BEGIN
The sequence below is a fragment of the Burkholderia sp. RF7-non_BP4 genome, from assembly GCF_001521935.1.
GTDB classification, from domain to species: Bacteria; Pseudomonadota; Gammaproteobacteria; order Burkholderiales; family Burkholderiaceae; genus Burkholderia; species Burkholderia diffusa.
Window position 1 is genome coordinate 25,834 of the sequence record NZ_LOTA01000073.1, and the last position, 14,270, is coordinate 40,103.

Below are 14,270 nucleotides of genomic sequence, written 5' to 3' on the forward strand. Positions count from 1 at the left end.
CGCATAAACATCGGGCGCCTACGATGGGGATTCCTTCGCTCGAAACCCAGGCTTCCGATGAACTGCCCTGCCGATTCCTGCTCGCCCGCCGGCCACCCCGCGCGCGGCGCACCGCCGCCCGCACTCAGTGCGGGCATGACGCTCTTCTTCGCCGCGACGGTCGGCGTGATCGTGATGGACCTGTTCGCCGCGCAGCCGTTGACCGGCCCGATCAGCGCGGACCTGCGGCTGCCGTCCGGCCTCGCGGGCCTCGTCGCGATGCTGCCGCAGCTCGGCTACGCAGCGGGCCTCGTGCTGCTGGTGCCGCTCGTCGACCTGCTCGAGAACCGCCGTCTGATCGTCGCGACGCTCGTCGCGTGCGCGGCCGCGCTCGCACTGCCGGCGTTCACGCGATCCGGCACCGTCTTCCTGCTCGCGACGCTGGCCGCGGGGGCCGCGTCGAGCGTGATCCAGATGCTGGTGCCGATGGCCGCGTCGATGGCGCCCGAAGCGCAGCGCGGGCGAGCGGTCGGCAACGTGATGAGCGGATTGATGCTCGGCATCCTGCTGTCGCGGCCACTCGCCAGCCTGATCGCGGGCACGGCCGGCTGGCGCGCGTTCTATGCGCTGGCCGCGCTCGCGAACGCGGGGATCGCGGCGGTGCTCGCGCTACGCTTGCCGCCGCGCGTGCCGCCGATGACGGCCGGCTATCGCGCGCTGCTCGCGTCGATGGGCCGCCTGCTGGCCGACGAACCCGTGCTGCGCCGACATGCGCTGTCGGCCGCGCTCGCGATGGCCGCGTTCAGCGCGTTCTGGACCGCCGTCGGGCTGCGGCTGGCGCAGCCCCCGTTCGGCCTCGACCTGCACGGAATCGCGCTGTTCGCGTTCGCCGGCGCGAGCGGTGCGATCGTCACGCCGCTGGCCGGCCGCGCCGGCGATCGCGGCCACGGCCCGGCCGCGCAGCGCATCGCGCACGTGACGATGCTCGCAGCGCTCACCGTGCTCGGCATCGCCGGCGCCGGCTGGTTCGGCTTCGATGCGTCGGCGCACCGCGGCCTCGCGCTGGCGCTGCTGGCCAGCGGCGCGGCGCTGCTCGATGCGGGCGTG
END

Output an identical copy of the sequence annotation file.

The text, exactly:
The sequence below is a fragment of the Burkholderia sp. RF7-non_BP4 genome, from assembly GCF_001521935.1.
GTDB classification, from domain to species: Bacteria; Pseudomonadota; Gammaproteobacteria; order Burkholderiales; family Burkholderiaceae; genus Burkholderia; species Burkholderia diffusa.
Window position 1 is genome coordinate 25,834 of the sequence record NZ_LOTA01000073.1, and the last position, 14,270, is coordinate 40,103.

Below are 14,270 nucleotides of genomic sequence, written 5' to 3' on the forward strand. Positions count from 1 at the left end.
CGCATAAACATCGGGCGCCTACGATGGGGATTCCTTCGCTCGAAACCCAGGCTTCCGATGAACTGCCCTGCCGATTCCTGCTCGCCCGCCGGCCACCCCGCGCGCGGCGCACCGCCGCCCGCACTCAGTGCGGGCATGACGCTCTTCTTCGCCGCGACGGTCGGCGTGATCGTGATGGACCTGTTCGCCGCGCAGCCGTTGACCGGCCCGATCAGCGCGGACCTGCGGCTGCCGTCCGGCCTCGCGGGCCTCGTCGCGATGCTGCCGCAGCTCGGCTACGCAGCGGGCCTCGTGCTGCTGGTGCCGCTCGTCGACCTGCTCGAGAACCGCCGTCTGATCGTCGCGACGCTCGTCGCGTGCGCGGCCGCGCTCGCACTGCCGGCGTTCACGCGATCCGGCACCGTCTTCCTGCTCGCGACGCTGGCCGCGGGGGCCGCGTCGAGCGTGATCCAGATGCTGGTGCCGATGGCCGCGTCGATGGCGCCCGAAGCGCAGCGCGGGCGAGCGGTCGGCAACGTGATGAGCGGATTGATGCTCGGCATCCTGCTGTCGCGGCCACTCGCCAGCCTGATCGCGGGCACGGCCGGCTGGCGCGCGTTCTATGCGCTGGCCGCGCTCGCGAACGCGGGGATCGCGGCGGTGCTCGCGCTACGCTTGCCGCCGCGCGTGCCGCCGATGACGGCCGGCTATCGCGCGCTGCTCGCGTCGATGGGCCGCCTGCTGGCCGACGAACCCGTGCTGCGCCGACATGCGCTGTCGGCCGCGCTCGCGATGGCCGCGTTCAGCGCGTTCTGGACCGCCGTCGGGCTGCGGCTGGCGCAGCCCCCGTTCGGCCTCGACCTGCACGGAATCGCGCTGTTCGCGTTCGCCGGCGCGAGCGGTGCGATCGTCACGCCGCTGGCCGGCCGCGCCGGCGATCGCGGCCACGGCCCGGCCGCGCAGCGCATCGCGCACGTGACGATGCTCGCAGCGCTCACCGTGCTCGGCATCGCCGGCGCCGGCTGGTTCGGCTTCGATGCGTCGGCGCACCGCGGCCTCGCGCTGGCGCTGCTGGCCAGCGGCGCGGCGCTGCTCGATGCGGGCGTG